Marikana: Families walk out on Phiyega

2013-05-23 15:07

The families of mine workers killed during the Marikana unrest walked out of the Marikana Commission of Inquiry during the continued cross-examination of national police commissioner General Riah Phiyega.

The families stood up and walked out of the Rustenburg Civic Centre when Phiyega repeatedly failed to answer questions about video footage played to the commission today.

The footage, which was taken on the day police shot dead 34 striking mine workers, showed police jogging forward and forming a line.

Dali Mpofu, for the miners who were wounded and arrested that day, asked Phiyega what was happening in the footage.

“I can’t say which way they are moving, whether they are moving in or out,” she said.

Mpofu asked that several clips from the footage be played to the commission.

In one, a police official is heard screaming “cease fire”, but gunshots continue to ring out in the background. Another police official is heard shouting, “We’ll shoot you.”

Mpofu asked whether this was an example of responsible policing.

Phiyega said that just because the police had not immediately stopped shooting, did not mean they were not being compliant.

She said the video should be viewed in context and that the commission should remember the “spirit of what was happening”.

She refused to say whether the comment by the police official was irresponsible.

“The context and situation doesn’t allow me to judge that,” she said.

Mpofu said he would submit that Phiyega was evading the questions.

In the clip, police are seen removing weapons from some of the miners lying on the ground, some of whom are presumably dead.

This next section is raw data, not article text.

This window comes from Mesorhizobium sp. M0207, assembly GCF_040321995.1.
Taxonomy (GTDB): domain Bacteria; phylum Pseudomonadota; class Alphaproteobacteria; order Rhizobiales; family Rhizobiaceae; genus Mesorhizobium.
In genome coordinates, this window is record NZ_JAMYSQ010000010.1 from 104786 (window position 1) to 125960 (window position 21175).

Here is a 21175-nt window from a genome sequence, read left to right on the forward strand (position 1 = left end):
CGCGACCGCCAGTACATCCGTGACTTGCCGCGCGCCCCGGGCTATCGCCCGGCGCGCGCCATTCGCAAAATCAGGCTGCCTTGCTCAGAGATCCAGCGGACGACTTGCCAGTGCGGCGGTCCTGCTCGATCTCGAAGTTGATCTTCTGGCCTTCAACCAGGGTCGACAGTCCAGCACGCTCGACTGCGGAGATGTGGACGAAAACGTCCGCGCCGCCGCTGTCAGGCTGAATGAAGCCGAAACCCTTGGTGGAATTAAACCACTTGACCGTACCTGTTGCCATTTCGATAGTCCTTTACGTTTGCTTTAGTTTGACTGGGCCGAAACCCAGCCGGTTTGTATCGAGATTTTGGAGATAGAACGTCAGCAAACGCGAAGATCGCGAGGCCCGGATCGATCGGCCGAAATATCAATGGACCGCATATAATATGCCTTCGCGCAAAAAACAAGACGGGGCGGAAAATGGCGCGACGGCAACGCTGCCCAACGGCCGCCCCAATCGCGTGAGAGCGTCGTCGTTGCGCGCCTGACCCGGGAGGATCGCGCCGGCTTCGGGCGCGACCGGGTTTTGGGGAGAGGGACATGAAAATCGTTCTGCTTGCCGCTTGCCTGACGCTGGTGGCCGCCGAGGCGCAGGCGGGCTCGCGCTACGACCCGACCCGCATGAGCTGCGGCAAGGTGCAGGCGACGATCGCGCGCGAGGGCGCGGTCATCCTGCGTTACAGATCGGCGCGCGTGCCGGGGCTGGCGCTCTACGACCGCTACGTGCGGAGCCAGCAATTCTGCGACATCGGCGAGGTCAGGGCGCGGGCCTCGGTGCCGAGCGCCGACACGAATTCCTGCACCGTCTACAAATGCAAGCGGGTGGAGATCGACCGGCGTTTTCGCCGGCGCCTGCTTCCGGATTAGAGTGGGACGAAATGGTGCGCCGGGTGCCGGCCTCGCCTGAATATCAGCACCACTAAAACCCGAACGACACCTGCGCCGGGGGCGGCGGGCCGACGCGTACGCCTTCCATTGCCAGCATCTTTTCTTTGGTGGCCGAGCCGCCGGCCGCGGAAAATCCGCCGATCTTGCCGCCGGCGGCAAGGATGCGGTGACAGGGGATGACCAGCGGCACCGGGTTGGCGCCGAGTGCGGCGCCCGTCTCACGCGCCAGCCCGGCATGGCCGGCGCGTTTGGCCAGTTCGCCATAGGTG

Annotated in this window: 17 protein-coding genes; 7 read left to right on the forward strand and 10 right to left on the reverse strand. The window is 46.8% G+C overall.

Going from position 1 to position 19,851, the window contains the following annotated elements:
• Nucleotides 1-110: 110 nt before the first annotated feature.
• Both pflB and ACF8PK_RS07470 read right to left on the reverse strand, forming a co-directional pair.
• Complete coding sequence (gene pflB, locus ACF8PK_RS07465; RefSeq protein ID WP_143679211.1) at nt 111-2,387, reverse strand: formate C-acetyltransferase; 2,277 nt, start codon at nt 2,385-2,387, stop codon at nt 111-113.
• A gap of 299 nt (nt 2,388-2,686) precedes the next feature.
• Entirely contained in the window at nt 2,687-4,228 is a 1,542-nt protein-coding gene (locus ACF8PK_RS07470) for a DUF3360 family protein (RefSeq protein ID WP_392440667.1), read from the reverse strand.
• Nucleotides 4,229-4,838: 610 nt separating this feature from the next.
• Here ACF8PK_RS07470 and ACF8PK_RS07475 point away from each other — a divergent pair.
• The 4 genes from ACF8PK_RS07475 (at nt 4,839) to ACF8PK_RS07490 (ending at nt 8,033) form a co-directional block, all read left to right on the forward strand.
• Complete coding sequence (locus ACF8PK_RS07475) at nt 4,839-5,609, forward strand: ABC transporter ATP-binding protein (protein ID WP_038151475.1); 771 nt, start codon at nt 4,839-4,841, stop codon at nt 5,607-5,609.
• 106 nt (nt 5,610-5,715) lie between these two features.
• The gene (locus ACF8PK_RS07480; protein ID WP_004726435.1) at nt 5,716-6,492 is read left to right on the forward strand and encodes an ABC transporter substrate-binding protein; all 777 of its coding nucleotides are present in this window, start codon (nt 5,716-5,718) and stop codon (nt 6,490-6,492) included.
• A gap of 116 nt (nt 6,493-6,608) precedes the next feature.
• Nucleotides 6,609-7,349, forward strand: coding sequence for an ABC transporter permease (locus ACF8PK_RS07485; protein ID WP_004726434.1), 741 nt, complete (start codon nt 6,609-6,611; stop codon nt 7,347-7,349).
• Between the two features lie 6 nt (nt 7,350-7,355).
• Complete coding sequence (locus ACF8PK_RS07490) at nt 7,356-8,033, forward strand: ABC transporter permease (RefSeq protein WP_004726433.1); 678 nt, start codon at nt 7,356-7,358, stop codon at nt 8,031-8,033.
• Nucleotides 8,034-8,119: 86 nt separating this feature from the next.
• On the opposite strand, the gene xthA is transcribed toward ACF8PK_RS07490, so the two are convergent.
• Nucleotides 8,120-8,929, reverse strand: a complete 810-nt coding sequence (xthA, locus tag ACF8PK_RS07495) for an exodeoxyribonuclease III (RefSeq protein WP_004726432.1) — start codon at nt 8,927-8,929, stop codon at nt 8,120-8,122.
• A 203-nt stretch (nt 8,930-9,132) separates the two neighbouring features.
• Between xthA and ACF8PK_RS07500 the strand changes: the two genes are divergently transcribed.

It is unclear whether medical personnel are on the scene, as none are visible in the footage.

In earlier cross-examination, Phiyega told the commission the weapons were removed for the safety of the paramedics.

On Thursday, she said she could not say whether paramedics were already at the scene when the weapons were removed.

She denied that the police’s removal of the weapons could be taken as tampering with the a crime scene.

“No. Some people were still alive. Me and you, at face value cannot say whether they were alive or dead. The ... issue of danger would have still been present,” she said.

In the clip, police are seen dragging people from the scene. A police official is seen placing a boot on the head of one protester.

When the video was first played, Phiyega said the boot was placed above the person’s head and not on top of him.

But when the video was played again, Phiyega acknowledged that the boot was on the person’s head.

She said the commission should remember that the police officials deployed to Marikana had worked under difficult circumstances.

The commission, chaired by retired Judge Ian Farlam, is investigating the circumstances surrounding the deaths of 44 people during the Marikana unrest last year.

Police shot dead 34 striking mine workers on August 16. Ten people, including two police officers, were killed in the preceding week.

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